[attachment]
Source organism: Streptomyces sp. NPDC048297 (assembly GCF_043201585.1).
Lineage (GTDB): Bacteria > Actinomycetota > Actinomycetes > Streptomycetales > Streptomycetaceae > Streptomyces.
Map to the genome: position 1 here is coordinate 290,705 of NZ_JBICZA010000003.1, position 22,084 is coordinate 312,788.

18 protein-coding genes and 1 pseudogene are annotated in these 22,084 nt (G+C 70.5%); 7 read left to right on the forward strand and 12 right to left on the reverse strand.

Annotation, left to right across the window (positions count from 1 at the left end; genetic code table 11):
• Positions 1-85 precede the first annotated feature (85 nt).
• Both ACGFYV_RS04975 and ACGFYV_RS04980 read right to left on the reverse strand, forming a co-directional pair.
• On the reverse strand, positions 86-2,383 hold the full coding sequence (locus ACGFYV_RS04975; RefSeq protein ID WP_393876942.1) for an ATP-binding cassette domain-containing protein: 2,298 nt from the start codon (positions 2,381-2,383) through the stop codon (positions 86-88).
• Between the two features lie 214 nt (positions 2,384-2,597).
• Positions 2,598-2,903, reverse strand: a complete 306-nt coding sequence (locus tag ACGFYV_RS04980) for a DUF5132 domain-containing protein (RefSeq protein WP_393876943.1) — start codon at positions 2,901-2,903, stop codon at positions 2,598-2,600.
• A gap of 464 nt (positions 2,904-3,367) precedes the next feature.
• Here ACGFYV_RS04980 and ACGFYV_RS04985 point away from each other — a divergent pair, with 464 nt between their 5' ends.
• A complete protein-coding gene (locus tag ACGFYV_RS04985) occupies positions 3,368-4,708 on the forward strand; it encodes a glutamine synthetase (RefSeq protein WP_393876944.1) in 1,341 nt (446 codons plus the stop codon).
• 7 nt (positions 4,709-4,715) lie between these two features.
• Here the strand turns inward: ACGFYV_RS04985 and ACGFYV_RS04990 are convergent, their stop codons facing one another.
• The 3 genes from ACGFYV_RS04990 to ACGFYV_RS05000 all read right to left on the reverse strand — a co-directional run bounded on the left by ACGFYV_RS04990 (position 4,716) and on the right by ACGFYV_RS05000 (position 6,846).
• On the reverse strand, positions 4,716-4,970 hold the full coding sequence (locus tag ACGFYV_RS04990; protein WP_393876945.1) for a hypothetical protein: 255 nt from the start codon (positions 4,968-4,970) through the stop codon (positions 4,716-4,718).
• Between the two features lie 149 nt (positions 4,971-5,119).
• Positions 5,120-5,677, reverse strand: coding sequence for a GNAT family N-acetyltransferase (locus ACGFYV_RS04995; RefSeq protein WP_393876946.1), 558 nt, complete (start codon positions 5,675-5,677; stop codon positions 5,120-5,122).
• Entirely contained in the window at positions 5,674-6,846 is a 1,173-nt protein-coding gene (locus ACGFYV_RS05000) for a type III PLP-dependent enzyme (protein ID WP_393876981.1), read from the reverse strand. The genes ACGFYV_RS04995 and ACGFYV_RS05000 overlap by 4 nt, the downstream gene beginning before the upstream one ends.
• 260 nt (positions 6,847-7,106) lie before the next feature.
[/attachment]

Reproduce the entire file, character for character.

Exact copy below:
Source organism: Streptomyces sp. NPDC048297 (assembly GCF_043201585.1).
Lineage (GTDB): Bacteria > Actinomycetota > Actinomycetes > Streptomycetales > Streptomycetaceae > Streptomyces.
Map to the genome: position 1 here is coordinate 290,705 of NZ_JBICZA010000003.1, position 22,084 is coordinate 312,788.

18 protein-coding genes and 1 pseudogene are annotated in these 22,084 nt (G+C 70.5%); 7 read left to right on the forward strand and 12 right to left on the reverse strand.

Annotation, left to right across the window (positions count from 1 at the left end; genetic code table 11):
• Positions 1-85 precede the first annotated feature (85 nt).
• Both ACGFYV_RS04975 and ACGFYV_RS04980 read right to left on the reverse strand, forming a co-directional pair.
• On the reverse strand, positions 86-2,383 hold the full coding sequence (locus ACGFYV_RS04975; RefSeq protein ID WP_393876942.1) for an ATP-binding cassette domain-containing protein: 2,298 nt from the start codon (positions 2,381-2,383) through the stop codon (positions 86-88).
• Between the two features lie 214 nt (positions 2,384-2,597).
• Positions 2,598-2,903, reverse strand: a complete 306-nt coding sequence (locus tag ACGFYV_RS04980) for a DUF5132 domain-containing protein (RefSeq protein WP_393876943.1) — start codon at positions 2,901-2,903, stop codon at positions 2,598-2,600.
• A gap of 464 nt (positions 2,904-3,367) precedes the next feature.
• Here ACGFYV_RS04980 and ACGFYV_RS04985 point away from each other — a divergent pair, with 464 nt between their 5' ends.
• A complete protein-coding gene (locus tag ACGFYV_RS04985) occupies positions 3,368-4,708 on the forward strand; it encodes a glutamine synthetase (RefSeq protein WP_393876944.1) in 1,341 nt (446 codons plus the stop codon).
• 7 nt (positions 4,709-4,715) lie between these two features.
• Here the strand turns inward: ACGFYV_RS04985 and ACGFYV_RS04990 are convergent, their stop codons facing one another.
• The 3 genes from ACGFYV_RS04990 to ACGFYV_RS05000 all read right to left on the reverse strand — a co-directional run bounded on the left by ACGFYV_RS04990 (position 4,716) and on the right by ACGFYV_RS05000 (position 6,846).
• On the reverse strand, positions 4,716-4,970 hold the full coding sequence (locus tag ACGFYV_RS04990; protein WP_393876945.1) for a hypothetical protein: 255 nt from the start codon (positions 4,968-4,970) through the stop codon (positions 4,716-4,718).
• Between the two features lie 149 nt (positions 4,971-5,119).
• Positions 5,120-5,677, reverse strand: coding sequence for a GNAT family N-acetyltransferase (locus ACGFYV_RS04995; RefSeq protein WP_393876946.1), 558 nt, complete (start codon positions 5,675-5,677; stop codon positions 5,120-5,122).
• Entirely contained in the window at positions 5,674-6,846 is a 1,173-nt protein-coding gene (locus ACGFYV_RS05000) for a type III PLP-dependent enzyme (protein ID WP_393876981.1), read from the reverse strand. The genes ACGFYV_RS04995 and ACGFYV_RS05000 overlap by 4 nt, the downstream gene beginning before the upstream one ends.
• 260 nt (positions 6,847-7,106) lie before the next feature.